More than being just another noticeable change, paradiplomacy is now gaining ground in global politics for it offers States a chance to advance their interests by means of direct investments, outsourcing of business and also cultural exchange. Realising the economic potential of subnational governments and adding their voices to global governance is the need of the hour. In the context of India, the federalisation of foreign policy is thus a development of significant import.

Given India’s size, there seems to now be a definitive need for decentralisation of foreign policy implementation. Being better equipped to enhance diplomatic relations, provincial governments are likelier to gauge ground realities in their neighborhoods given geographical proximity and historical ties with other regions. Local involvements and tie-ups with countries abroad could advantage Indian States presence on the global arena by bolstering regional economies.

A case in point here could be a comparison of Goa and Macau. Even after having shared the same colonial past, the difference in the economies of both regions remains regrettably stark. Goa was under Portuguese rule for almost 450 years before it was liberated by India in 1961. Emerging from a similar Portuguese yoke after almost 450 years, Macau gained sovereignty only in 1999. The joint-declaration between China and Portuguese allowed Macau to enjoy a “high degree of autonomy except in foreign and defence affairs” which was to remain the responsibility of the Central People’s Government. Remarkably, the provision of Art 136 of the Basic Law of Macau (Basic Law, 1993), the Special Administrative Region (SAR, i.e. Macau) “[…] may on its own, using the name: Macao, China, maintain and develop relations and conclude and implement agreements with foreign states and regions and relevant international organization in the appropriate fields, including the economic, trade, financial and monetary, shipping, communications, tourism, cultural, science and technology and sports field.”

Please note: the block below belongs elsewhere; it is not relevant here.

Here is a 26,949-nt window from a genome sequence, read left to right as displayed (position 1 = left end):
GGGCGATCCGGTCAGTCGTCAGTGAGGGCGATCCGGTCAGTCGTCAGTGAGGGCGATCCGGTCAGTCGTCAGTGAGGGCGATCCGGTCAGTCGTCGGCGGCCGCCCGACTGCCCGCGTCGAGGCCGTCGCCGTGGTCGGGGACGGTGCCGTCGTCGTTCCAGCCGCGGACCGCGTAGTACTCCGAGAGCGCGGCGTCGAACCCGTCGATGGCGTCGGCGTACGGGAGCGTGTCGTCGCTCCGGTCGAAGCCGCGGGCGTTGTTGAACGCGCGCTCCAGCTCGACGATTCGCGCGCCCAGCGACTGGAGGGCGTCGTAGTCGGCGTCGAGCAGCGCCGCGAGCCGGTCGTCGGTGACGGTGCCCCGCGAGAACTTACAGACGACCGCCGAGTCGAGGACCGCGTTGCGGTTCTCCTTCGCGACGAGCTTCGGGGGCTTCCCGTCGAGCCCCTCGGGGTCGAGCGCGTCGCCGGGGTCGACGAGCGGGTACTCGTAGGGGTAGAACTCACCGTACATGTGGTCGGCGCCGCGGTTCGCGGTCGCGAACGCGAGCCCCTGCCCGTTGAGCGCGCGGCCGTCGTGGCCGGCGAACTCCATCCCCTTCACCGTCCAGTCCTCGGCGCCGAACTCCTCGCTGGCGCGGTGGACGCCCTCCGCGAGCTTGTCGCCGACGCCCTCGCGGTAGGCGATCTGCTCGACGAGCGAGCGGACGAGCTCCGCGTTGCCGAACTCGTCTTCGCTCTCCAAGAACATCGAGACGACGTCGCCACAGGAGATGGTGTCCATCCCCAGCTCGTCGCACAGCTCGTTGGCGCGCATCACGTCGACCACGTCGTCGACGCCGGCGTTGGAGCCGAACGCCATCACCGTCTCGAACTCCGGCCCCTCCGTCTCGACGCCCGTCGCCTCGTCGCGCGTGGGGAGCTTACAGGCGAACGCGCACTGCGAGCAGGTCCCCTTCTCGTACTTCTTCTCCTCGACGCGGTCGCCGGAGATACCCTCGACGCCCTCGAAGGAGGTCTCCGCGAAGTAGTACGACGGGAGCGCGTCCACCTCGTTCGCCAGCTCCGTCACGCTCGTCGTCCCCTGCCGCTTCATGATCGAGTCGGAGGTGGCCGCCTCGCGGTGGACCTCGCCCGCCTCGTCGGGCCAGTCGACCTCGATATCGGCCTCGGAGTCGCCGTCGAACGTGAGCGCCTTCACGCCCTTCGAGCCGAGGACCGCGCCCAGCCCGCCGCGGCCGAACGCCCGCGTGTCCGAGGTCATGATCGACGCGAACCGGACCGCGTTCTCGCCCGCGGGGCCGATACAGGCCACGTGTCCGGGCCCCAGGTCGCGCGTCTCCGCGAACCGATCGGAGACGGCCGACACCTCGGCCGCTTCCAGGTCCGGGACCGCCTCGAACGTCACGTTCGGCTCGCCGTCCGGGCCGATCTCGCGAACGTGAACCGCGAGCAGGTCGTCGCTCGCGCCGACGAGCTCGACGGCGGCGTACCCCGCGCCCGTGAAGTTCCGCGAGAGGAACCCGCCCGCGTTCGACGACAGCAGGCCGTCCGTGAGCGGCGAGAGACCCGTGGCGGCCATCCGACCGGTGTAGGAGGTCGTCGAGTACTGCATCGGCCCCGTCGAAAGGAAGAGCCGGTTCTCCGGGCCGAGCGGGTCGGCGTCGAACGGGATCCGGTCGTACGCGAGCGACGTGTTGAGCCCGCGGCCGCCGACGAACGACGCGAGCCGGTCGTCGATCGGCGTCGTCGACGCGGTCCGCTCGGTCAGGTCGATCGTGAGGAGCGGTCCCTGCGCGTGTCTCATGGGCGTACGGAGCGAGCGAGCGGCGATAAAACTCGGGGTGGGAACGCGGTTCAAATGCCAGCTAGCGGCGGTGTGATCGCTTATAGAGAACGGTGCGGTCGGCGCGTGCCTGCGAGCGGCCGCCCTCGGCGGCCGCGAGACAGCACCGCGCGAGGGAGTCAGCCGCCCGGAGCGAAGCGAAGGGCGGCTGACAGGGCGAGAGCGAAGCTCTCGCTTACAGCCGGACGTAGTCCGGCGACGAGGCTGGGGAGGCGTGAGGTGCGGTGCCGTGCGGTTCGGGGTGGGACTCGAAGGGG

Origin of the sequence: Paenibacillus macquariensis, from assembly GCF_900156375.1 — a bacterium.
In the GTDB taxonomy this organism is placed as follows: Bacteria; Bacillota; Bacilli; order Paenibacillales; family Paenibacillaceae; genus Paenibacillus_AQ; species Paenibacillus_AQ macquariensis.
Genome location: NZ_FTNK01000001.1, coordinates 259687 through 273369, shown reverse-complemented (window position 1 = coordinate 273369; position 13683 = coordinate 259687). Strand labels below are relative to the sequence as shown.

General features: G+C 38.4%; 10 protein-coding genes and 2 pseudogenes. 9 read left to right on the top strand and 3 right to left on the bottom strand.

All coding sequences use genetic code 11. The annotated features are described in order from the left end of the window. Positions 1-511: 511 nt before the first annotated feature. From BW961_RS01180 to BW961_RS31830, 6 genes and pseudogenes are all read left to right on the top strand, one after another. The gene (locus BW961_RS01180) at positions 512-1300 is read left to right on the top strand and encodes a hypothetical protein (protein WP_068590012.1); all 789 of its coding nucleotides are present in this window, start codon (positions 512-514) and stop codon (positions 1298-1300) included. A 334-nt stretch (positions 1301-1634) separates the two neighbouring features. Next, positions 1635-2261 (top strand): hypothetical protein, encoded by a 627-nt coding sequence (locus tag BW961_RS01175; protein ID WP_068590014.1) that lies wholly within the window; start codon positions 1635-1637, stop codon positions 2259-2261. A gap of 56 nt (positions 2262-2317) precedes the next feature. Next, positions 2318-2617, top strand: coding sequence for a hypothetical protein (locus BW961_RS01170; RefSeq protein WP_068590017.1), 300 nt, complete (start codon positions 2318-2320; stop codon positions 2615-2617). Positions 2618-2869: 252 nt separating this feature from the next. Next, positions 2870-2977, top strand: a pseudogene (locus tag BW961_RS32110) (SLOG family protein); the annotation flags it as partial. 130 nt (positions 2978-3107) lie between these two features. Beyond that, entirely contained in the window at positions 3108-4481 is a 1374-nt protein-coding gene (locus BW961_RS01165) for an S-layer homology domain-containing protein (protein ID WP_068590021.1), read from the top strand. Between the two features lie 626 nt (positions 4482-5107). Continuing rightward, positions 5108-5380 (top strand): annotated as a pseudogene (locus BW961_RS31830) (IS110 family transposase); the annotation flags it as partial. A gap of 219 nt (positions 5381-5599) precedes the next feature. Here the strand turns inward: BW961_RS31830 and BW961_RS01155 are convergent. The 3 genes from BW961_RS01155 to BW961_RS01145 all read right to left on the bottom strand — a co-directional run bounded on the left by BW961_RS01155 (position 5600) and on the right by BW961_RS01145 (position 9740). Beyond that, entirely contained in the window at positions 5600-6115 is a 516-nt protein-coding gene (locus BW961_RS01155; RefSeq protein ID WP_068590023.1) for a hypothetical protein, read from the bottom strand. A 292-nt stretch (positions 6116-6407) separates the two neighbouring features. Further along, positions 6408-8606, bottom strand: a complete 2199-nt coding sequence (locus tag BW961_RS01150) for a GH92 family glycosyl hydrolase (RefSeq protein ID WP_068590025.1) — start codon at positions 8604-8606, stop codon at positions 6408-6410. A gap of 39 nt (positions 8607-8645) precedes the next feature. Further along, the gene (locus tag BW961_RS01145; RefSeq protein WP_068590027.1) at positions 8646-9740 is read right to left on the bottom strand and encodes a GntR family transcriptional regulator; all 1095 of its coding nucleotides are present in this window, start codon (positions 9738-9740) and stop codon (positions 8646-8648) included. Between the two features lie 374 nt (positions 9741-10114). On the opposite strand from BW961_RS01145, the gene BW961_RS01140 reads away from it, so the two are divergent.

It is worth noting that at the time of handover in 1999, Macau (SAR) was a “small economy with no specific role either in the world economy or in the regional one”. However, after gaining control over Macau, China was quick to exploit the historical and cultural relations that Macau had with the former Portuguese colonial empire and other South East Asian countries. Giving shape to its master plan of having Macau operate as a “one country and two systems” model, China allowed Macau to operate with a high degree of autonomy while the overarching ‘capitalist’ structure was carefully retained. As per Macau’s Basic Law, the city was to maintain its own legal and monetary system and could also have its own custom and immigration policies. As of today, Macau not only conducts cross border relations but also participates in international organizations like the WTO, IMF and in events not requiring members to possess national sovereignty.